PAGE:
citations, not references[edit]

Citations are meant to be dated and reference usage examples (see Citations:abiding-place as an example. What you are providing should go in the ===References=== section of the word. Cheers. SemperBlotto 14:03, 17 May 2008 (UTC)


Thanks for adding the excellent references for tethera, but its use is much more widespread than Borrowdale, and it was also used for counting knitting stitches (though I might struggle to find references for this). Best wishes to a fellow-Cumbrian. Dbfirs 09:34, 18 May 2008 (UTC)

Do your references give 13 and 14 as "tethera-a-dick" and "methera-a-dick"? The more common forms are "tethera-dick" and "methera-dick" outside Borrowdale, but I'm not an expert on this (I learnt the numbers more than forty years ago), and the words have changed substantially over the centuries. Dbfirs 07:52, 25 May 2008 (UTC)

Sheep counting[edit]

Hi, could you please correct the template you use for sheep counting entries? The Cardinal number should be at level 3 (===Cardinal number===) not at level four. I'd also appreaciate if you would go back to each number you created and correct the level. I've corrected two of them. The AutoFormat bot flags each entry because the structure is not correct. Thanks for your help. --Panda10 11:38, 18 May 2008 (UTC)

Thanks for following up. Also, when you modify the entries, please remove the AutoFormat tag, the line starts with rfc-level. When you remove this line, the entry will also be removed from the category that lists entries with structure problems. Thanks. --Panda10 20:35, 18 May 2008 (UTC)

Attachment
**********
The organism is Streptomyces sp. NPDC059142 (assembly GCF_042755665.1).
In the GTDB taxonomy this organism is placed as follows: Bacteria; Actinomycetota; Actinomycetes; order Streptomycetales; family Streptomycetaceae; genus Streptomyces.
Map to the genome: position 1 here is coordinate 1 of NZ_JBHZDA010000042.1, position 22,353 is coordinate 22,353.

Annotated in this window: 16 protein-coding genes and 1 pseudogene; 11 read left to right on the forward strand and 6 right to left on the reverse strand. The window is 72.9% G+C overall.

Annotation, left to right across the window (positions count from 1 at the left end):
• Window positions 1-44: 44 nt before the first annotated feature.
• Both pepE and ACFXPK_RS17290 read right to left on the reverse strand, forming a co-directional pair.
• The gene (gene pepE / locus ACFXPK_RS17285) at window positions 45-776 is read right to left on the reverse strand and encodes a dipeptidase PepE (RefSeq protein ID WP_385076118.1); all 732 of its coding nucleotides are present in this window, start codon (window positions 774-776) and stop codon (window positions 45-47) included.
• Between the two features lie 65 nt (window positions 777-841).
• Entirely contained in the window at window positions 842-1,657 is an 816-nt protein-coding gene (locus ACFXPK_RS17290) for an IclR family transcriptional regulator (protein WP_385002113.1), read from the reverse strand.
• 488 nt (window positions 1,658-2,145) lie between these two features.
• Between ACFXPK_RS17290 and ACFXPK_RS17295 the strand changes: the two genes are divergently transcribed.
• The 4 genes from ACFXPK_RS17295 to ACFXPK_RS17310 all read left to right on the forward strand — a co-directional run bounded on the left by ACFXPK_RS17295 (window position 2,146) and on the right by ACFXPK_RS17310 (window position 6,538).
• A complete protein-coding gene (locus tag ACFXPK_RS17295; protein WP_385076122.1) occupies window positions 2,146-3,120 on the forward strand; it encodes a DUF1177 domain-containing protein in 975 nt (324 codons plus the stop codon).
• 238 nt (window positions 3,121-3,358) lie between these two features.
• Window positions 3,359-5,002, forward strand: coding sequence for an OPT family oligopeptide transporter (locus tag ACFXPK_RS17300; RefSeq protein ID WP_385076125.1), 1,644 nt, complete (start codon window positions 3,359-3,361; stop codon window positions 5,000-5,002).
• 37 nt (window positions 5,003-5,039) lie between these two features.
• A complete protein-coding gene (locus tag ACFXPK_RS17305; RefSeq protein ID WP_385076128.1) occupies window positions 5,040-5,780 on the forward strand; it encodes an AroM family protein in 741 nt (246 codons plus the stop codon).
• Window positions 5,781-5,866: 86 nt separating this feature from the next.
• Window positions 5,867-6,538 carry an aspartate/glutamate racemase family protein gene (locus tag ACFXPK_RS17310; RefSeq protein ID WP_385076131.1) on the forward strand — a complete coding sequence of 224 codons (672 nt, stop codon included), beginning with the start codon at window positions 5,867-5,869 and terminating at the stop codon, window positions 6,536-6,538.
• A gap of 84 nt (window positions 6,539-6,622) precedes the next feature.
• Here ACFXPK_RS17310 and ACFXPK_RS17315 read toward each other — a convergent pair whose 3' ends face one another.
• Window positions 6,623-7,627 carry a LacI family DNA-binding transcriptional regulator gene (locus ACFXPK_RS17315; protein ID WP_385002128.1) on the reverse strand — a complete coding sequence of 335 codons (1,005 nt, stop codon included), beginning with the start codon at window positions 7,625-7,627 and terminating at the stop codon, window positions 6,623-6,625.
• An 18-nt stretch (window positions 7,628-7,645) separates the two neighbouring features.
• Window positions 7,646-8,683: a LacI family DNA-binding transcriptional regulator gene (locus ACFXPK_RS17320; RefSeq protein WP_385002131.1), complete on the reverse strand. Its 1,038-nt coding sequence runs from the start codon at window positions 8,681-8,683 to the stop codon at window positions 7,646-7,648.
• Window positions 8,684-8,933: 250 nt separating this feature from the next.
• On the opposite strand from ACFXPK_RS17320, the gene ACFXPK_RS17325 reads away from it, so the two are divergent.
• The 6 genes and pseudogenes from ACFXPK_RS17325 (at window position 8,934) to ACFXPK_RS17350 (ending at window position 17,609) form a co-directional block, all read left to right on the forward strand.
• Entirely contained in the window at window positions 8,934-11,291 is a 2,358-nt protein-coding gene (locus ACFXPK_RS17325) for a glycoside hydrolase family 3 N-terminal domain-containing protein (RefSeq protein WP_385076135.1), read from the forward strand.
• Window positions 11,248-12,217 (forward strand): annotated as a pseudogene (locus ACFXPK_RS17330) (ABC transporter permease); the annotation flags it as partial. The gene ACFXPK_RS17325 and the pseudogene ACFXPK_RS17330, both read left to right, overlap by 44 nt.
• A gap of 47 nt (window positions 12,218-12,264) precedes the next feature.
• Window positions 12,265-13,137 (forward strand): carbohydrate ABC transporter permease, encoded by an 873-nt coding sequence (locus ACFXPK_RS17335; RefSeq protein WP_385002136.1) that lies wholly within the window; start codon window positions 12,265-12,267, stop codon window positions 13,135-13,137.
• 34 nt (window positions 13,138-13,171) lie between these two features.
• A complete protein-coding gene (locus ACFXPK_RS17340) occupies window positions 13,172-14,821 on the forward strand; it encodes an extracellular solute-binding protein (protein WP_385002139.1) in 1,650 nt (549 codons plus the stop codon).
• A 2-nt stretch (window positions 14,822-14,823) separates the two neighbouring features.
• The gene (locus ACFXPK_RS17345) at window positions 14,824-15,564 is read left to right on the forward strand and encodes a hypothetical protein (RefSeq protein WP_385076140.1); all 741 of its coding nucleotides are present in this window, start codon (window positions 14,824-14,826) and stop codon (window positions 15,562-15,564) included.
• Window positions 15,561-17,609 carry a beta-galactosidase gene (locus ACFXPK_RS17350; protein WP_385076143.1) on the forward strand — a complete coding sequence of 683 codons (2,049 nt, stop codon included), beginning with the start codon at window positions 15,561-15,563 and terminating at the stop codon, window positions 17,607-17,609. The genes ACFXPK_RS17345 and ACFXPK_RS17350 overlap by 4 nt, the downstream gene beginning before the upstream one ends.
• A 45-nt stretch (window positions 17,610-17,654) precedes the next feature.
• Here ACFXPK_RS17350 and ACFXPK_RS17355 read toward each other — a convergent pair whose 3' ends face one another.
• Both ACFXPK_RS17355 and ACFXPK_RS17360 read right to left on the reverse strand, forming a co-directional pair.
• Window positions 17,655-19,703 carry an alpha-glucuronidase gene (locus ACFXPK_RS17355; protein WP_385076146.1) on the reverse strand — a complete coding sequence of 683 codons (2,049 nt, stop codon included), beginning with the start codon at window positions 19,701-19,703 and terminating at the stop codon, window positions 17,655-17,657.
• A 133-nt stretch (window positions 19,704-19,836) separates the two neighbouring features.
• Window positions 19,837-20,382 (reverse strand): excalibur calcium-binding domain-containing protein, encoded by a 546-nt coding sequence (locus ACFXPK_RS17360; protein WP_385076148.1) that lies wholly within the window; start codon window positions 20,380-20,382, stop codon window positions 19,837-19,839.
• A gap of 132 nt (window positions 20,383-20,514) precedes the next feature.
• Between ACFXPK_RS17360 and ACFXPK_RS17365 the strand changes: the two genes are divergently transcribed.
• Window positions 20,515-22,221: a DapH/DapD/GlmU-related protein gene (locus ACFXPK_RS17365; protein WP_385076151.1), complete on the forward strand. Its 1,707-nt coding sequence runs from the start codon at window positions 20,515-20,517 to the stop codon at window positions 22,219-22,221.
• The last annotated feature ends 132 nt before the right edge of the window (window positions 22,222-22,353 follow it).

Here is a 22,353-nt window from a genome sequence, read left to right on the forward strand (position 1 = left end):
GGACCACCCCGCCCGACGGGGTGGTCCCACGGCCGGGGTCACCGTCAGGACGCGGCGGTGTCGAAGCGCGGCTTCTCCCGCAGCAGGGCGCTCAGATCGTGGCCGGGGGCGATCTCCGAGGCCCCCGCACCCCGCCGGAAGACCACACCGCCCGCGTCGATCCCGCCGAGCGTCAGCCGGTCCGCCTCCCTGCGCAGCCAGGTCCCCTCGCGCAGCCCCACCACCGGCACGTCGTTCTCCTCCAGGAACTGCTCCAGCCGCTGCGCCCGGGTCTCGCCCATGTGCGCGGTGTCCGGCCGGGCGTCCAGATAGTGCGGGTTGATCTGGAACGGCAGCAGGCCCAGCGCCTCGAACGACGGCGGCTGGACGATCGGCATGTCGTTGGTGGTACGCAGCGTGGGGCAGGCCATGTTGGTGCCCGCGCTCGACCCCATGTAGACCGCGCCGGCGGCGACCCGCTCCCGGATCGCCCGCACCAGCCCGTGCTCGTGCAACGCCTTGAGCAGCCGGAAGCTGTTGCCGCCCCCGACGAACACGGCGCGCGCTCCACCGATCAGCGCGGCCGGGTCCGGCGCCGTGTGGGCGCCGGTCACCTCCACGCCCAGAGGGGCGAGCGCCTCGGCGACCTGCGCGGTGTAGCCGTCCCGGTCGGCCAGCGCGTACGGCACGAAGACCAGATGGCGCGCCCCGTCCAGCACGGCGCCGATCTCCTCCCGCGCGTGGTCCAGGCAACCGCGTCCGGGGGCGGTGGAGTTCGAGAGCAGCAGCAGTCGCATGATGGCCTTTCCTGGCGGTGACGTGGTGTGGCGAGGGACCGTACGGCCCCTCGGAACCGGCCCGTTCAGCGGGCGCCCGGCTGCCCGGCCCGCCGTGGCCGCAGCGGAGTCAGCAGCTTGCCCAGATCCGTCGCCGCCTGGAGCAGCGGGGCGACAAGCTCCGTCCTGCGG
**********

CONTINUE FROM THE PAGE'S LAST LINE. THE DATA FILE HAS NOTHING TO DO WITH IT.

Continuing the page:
Yes, you're right. For multiple etymologies level 4 Cardinal number should be used. Apparently, the numbers I looked at had only one etymology... --Panda10 20:49, 18 May 2008 (UTC)

Header level for "References" sections[edit]

Hello J Milburn -- I appreciate the interesting new entries you have been creating. Concerning this recent edit to yan-a-bumfit, the "References" section is generally treated as a Level 3 header (===References===). Level 4 is used when there are multiple "References" sections in an entry (a rare occurrence). -- WikiPedant 05:00, 19 May 2008 (UTC)

That's almost right: the L4 header is when it is specific to a POS, and listed under the POS as shown. (May or may not be more than one of them.) Robert Ullmann 11:27, 19 May 2008 (UTC)
And we do like the entries! Robert Ullmann 11:27, 19 May 2008 (UTC)
I agree with what you say, Robert. Getting back to cases like yan-a-bumfit, where the entry only contains one part of speech, I believe it is standard practice to treat the "References" section as Level 3, since the references then necessarily pertain to the entire English-language entry. -- WikiPedant 14:41, 19 May 2008 (UTC)
Thanks for the comments and advice. After a reread of the layout guidelines, I'm going to fix those headings that need fixing. J Milburn 21:17, 19 May 2008 (UTC)


How do I pronounced Goosnargh? --Borganised 10:22, 20 May 2008 (UTC)

p. vs. pp.[edit]


In case you're curious, the abbreviation for "page" is p., and that for "pages" is pp.; and likewise for "line(s)" = l(l)., "which [article(s)] see" = q(q).v., and so on.

But at Wiktionary, we don't use any of them (we just write the word), so you don't need to worry about it. :-)

RuakhTALK 18:13, 19 July 2008 (UTC)


I have undone your edits here, as Celtic is not a language, but rather a language family. If you happen to know which Celtic language this word is in, you're of course welcome to add the word in. Any questions feel free to ask. -Atelaes λάλει ἐμοί 02:40, 23 March 2009 (UTC)


Hello, a long time ago, you added Old Norse entry in nata article. DO you have any source to source this add? I ask you that becauise I do not find any attestation of this world in Old Norse. Thanks. Pamputt 09:58, 29 January 2011 (UTC)